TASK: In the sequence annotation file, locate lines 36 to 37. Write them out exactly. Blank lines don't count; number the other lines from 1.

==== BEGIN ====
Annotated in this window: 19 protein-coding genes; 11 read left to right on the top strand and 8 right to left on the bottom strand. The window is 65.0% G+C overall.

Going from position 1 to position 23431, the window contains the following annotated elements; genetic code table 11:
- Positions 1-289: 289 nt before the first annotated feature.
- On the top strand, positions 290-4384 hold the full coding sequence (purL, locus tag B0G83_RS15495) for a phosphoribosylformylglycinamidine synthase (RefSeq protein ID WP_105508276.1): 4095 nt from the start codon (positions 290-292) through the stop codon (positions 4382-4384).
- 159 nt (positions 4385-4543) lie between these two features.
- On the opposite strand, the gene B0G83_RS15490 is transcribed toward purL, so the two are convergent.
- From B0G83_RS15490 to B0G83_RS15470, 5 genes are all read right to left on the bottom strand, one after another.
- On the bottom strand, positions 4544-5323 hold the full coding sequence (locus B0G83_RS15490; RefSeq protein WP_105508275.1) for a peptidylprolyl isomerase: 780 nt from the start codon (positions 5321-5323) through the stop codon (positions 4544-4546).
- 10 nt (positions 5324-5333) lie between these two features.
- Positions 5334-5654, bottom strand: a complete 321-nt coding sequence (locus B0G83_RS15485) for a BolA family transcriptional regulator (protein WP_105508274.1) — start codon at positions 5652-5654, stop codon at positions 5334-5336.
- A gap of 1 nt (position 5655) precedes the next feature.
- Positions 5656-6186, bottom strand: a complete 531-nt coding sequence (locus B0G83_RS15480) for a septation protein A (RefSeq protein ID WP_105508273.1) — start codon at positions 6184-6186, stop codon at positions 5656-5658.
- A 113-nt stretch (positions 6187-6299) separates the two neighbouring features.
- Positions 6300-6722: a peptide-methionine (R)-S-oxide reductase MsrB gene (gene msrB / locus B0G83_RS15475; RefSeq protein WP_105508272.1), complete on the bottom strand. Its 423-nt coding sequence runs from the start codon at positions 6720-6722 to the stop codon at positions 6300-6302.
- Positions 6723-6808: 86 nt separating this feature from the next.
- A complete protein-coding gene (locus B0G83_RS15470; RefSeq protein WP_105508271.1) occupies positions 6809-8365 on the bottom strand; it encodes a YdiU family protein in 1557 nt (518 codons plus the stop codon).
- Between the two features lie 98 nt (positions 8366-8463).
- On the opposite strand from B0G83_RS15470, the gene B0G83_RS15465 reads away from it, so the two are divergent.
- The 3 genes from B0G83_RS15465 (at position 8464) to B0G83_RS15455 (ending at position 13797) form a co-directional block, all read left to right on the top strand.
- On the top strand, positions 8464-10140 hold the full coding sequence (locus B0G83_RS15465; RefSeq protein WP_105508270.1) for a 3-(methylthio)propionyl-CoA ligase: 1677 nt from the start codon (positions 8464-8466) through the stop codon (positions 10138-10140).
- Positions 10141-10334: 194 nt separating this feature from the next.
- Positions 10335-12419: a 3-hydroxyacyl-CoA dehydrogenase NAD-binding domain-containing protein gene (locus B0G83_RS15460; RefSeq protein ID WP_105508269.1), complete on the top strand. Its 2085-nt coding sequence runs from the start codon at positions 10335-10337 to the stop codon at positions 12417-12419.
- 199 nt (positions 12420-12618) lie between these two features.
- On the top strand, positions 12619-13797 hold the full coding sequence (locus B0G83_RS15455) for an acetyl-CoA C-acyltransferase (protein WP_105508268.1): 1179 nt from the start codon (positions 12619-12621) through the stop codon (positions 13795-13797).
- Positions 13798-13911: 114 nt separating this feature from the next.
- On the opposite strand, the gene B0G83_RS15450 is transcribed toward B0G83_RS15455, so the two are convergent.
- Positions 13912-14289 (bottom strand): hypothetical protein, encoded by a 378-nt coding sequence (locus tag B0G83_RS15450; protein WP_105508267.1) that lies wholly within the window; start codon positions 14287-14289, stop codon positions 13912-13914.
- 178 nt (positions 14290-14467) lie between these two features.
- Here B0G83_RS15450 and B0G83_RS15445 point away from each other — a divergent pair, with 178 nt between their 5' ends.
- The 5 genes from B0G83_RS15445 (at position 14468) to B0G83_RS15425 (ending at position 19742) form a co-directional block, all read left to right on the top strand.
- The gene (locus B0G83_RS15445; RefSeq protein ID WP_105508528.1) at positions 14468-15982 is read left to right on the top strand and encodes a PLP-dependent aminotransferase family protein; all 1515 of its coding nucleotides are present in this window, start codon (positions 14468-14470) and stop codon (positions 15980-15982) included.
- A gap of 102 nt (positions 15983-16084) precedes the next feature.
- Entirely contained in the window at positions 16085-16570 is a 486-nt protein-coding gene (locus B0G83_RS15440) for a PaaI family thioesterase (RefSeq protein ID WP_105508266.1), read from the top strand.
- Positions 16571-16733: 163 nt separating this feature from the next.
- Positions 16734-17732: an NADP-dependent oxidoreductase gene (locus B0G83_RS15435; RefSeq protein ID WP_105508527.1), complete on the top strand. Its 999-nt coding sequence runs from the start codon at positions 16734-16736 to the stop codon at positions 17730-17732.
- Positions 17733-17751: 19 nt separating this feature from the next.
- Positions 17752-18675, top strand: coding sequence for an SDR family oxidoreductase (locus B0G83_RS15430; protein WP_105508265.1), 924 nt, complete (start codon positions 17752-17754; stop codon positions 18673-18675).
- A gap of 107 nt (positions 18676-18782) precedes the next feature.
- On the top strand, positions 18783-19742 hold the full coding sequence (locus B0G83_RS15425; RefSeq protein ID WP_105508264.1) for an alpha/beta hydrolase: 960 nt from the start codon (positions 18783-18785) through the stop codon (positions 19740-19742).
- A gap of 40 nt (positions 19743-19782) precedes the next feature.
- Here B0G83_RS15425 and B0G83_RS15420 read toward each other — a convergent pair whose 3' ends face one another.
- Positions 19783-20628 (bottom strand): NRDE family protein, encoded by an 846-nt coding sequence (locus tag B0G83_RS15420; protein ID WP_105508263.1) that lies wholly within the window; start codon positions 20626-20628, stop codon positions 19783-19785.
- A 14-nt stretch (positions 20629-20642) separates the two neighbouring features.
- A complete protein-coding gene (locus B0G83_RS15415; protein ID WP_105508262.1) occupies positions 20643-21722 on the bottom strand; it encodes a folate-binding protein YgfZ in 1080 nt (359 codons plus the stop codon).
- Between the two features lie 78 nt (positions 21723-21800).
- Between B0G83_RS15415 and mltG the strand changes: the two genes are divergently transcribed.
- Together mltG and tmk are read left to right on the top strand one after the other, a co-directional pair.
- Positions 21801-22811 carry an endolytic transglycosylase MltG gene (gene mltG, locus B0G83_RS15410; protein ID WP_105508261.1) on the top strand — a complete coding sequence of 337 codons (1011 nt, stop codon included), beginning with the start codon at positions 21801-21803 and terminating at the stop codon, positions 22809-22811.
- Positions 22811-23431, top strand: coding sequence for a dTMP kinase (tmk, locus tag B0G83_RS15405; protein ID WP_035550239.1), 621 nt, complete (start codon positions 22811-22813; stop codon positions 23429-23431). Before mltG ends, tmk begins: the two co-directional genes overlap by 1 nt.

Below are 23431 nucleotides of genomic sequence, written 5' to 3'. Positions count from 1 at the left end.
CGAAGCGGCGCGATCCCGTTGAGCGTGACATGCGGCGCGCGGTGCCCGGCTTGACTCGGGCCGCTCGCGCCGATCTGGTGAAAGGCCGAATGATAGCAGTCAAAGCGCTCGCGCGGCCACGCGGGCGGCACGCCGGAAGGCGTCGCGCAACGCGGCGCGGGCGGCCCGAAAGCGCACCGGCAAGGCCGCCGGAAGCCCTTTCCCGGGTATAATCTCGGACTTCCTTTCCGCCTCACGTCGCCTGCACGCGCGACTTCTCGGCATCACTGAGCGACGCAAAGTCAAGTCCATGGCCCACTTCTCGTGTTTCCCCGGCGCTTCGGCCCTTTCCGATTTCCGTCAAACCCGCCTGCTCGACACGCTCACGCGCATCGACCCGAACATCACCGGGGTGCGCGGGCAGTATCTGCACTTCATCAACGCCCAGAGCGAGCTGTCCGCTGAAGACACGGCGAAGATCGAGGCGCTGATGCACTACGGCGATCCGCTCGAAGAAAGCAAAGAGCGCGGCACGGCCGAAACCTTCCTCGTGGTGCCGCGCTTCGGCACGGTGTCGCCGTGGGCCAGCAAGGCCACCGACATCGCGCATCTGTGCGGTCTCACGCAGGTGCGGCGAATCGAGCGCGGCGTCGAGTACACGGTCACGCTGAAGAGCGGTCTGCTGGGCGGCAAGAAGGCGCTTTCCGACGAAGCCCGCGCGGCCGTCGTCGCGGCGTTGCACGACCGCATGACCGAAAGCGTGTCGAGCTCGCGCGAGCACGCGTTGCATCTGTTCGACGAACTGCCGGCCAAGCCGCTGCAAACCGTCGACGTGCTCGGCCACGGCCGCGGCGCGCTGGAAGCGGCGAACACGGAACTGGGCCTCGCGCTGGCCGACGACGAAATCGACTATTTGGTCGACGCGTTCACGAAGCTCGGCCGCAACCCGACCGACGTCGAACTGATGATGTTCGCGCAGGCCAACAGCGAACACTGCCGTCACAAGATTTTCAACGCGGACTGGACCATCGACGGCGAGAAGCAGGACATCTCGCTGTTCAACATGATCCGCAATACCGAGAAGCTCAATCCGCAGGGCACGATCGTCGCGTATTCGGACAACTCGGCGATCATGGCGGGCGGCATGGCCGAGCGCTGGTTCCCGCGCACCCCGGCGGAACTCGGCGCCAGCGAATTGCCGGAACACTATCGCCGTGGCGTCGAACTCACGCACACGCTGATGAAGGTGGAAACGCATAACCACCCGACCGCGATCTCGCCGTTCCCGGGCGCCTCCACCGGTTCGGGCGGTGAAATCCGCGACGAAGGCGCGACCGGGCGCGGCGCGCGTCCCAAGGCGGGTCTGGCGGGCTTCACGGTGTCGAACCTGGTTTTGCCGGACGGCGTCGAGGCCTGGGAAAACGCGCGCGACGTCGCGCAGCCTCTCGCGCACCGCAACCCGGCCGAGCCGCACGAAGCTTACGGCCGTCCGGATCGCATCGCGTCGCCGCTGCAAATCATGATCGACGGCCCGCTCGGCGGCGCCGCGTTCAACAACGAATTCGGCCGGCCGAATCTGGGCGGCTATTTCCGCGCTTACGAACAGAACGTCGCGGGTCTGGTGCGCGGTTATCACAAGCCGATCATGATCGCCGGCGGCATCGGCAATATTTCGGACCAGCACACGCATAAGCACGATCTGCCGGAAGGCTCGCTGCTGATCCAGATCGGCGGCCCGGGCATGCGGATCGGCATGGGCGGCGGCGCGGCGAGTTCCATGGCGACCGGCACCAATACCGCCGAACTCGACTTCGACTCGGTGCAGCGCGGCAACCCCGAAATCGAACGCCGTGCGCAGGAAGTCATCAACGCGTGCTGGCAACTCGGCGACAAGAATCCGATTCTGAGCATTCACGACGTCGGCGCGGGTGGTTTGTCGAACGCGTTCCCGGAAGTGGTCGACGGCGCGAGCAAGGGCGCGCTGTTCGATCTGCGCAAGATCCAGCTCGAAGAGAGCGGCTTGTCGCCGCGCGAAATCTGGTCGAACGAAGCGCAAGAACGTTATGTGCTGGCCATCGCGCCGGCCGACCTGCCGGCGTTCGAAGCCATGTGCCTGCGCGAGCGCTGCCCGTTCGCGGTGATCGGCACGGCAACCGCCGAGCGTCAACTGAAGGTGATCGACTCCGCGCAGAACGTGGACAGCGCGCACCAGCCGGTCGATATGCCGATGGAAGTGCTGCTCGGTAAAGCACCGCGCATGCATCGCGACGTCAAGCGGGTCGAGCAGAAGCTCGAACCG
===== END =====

- Positions 17733-17751: 19 nt separating this feature from the next.
- Positions 17752-18675, top strand: coding sequence for an SDR family oxidoreductase (locus B0G83_RS15430; protein WP_105508265.1), 924 nt, complete (start codon positions 17752-17754; stop codon positions 18673-18675).